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What difference is there between:

  • Full-screen
  • Full screen
  • Fullscreen

Which of these terms means "click to switch to full-screen mode"?

I was guessing that full-screen is an adjective, and fullscreen is a misprint for full screen, but I'm not sure about it.

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    "Press.to enter full-screen mode"--shouldn't it be "click to switch to full-screen mode"? – Victor B. Feb 28 '18 at 10:13
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Correct would be

full-screen

since it is a compound adjective in

full-screen mode

however

full screen
fullscreen

would still be understood, especially given how words are concatenated these days under the influence of programming with snake_case and CamelCase

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  • full-screen is only an adjective, right? Whereas full screen is a noun? – SovereignSun Feb 28 '18 at 17:46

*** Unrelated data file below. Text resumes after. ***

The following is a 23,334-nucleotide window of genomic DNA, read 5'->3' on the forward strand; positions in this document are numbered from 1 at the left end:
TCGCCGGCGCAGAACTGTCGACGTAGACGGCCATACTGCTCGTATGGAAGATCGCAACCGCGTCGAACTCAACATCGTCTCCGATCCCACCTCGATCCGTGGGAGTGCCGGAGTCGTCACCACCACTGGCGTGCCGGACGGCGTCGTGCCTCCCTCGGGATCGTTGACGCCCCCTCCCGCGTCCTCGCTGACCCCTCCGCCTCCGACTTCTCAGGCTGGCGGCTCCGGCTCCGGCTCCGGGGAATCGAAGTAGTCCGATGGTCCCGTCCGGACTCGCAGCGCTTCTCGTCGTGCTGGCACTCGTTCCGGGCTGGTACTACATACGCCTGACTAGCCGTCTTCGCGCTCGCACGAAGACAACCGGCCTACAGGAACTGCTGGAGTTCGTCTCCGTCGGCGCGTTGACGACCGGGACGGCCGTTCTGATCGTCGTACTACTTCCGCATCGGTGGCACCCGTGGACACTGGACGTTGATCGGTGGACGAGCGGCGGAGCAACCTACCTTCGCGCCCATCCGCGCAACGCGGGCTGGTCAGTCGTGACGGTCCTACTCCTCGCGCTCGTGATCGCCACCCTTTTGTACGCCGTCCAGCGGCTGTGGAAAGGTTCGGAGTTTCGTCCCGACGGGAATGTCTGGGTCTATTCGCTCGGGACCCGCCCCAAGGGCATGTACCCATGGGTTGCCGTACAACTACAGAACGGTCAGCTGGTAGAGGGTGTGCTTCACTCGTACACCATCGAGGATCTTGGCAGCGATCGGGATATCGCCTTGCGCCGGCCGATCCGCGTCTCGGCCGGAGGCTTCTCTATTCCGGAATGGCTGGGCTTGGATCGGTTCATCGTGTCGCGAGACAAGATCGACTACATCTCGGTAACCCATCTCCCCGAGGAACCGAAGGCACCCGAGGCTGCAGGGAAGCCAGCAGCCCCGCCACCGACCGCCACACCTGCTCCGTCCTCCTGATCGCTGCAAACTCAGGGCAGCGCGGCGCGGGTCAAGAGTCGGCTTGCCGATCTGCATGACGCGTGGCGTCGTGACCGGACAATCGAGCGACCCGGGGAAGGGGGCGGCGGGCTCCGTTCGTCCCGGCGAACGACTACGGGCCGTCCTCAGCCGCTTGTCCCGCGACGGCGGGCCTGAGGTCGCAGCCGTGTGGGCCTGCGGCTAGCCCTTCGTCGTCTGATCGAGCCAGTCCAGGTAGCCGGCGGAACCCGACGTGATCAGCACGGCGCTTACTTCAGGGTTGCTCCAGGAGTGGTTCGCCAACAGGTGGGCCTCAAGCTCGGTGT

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'fullscreen' is now taking a trend and is becoming a new norm due to the popular concatenation of the phrase 'full screen'. I have seen the phrase said as 'fullscreen' in many places, but it is mostly an informal spelling. You may see in formal documents that the phrase 'full screen' is used (but do note that said documents are sometimes quite old, before the phrase's mainstream usage in places such as online media streaming).

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  • The presentation template occupied the full screen. (complete screen is better though)
  • Full screen was wiped down.
  • Full-screen presentation mode.

Usage is still full screen with space across various content. The very recent content in the last 2 decades has started using fullscreen without space. Of course, it means that the word without space is well understood and accepted. It is still used in most written content with a space. A good sample is via Google ngram.

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